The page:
The data and control terminals 10, 11 and 12 are connected to input-output gating 13 which determines the routing of signals under control of status control means. The status control means are represented by four entities, namely, an own address source 14, a decoder 15 (typically an ROM which may be of the type disclosed in "Semiconductor Memory Design and Application," by Luecke, Mize and Carr, published by McGraw Hill in 1973), status circuits 16 and an inter-highway status circuit 16a which is shown separately from the other status circuits in view of its significance in the present invention.
If incoming data is command data (ATN true), the gating 13 routes the data byte to a command data channel 17 leading to the decoder 15. The decoder decodes the interface message in combination with the existing status of the interface held by status circuits 16 and institutes whatever change of status is necessary. If the message is the interface's own talk or listen address, it is recognised by the combination of the appropriate bits b6 and b7 with the bits b1 to b4 unique to the interface, the latter bits being applied, in manner known per se to a comparator 18 included in the decoder 15. The comparator compares the address bits b1 to b4 with the interface's own address provided by source 14 and issues a true signal when a match occurs.
In the first version of the invention, b5 may be used as an additional address bit.
Although, for convenience, the own address source 14 and comparator 18 are drawn separately in respect of each port, these entities can be provided singly and be shared by the status control means for the two ports. The decoders 15 and status circuits 16 and 16a are, however, to a large extent functionally independent although they may obviously be physically integrated, especially if the interface is implemented as an IC chip. However, there is some interaction between the status circuits 16(1) and 16(2) as represented by a connection 19 in order to prevent either circuit entering a status incompatible with that already held by the other. Other interaction involved in the inter-highway status will be described below.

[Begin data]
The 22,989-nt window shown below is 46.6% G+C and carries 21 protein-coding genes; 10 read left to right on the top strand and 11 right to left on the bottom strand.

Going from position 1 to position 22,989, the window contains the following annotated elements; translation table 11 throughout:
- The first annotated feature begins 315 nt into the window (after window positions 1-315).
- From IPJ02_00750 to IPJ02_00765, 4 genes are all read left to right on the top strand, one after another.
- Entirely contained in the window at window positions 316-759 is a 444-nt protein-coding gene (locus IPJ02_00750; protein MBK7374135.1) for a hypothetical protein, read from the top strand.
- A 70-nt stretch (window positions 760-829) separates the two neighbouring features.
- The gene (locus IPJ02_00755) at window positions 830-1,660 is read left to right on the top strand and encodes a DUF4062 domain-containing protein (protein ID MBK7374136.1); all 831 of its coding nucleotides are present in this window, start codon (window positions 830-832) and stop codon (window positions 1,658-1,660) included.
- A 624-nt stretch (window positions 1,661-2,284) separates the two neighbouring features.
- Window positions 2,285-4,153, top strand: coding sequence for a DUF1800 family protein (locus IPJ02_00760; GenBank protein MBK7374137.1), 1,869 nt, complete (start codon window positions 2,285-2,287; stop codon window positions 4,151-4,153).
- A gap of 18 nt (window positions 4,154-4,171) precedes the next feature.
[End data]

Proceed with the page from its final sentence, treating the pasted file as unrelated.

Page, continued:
Each of the status circuits 16 comprises, in a manner well known and not, therefore, described in detail, a plurality of bistable flip-flops and associated logic. These flip-flops store states such as ADDRESSED/NOT ADDRESSED, and TALKER/LISTENER. It is will be convenient now to consider specifically the situation when the interface is addressed on port 1; the same considerations apply mutatis and mutandis if it is addressed on port 2. When the interface is addressed, status circuits 16(1) will store ADDRESSED and either TALKER or LISTENER depending on whether the address byte had b7 = b6 = b 1. If the state is LISTENER, gating circuits 13 are set to allow data to flow from port 1 to port 2. If the state is TALKER, gating circuits 13 are set to allow data to flow from port 2 to port 1.
In the present embodiment it is assumed that the data flow is through a silo store 20, that is to say a store capable of buffering a plurality of bytes on a first-in, first out basis. In a simpler embodiment a single byte buffer may be employed and it may even be feasible to transfer the data without buffering. However a silo store assists in rendering the transfer of data between a source and acceptor having different data rates less wasteful of highway time, in a manner known per se.
If either of the status circuits 16(1) or 16(2) has called for data flow from, say, port 1 to port 2, data flows from circuits 13(1) via an information channel 21(1), to which bytes unaccompanied by ATN are routed, to the silo store input 22. The data leaving the store on output 23 flows through channel 24(2) to gating circuits 13(2) and thence to port 2.
The status circuts 16 always cause the gating circuits 13 to open up a path for SRQ from port 2 and port 1 if the interface has been addressed on port 1 and from port 2 if the interface has been addressed on port 2. Thus SRQ can be returned to the active controller at any time that a service request situation arises, following known practice. The interface itself can also send back SRQ, from the status control means, if it receives a command incompatible with its existing status or otherwise reaches an impasse. This procedure includes known servicing of the store 20 in accordance with signals E = NOT EMPTY and F = FULL. If F becomes true, further entry of data from the port acting as input is suspended, by locking out the handshaking. So long as E is true, the interface is prevented from changing from TALKER to LISTENER.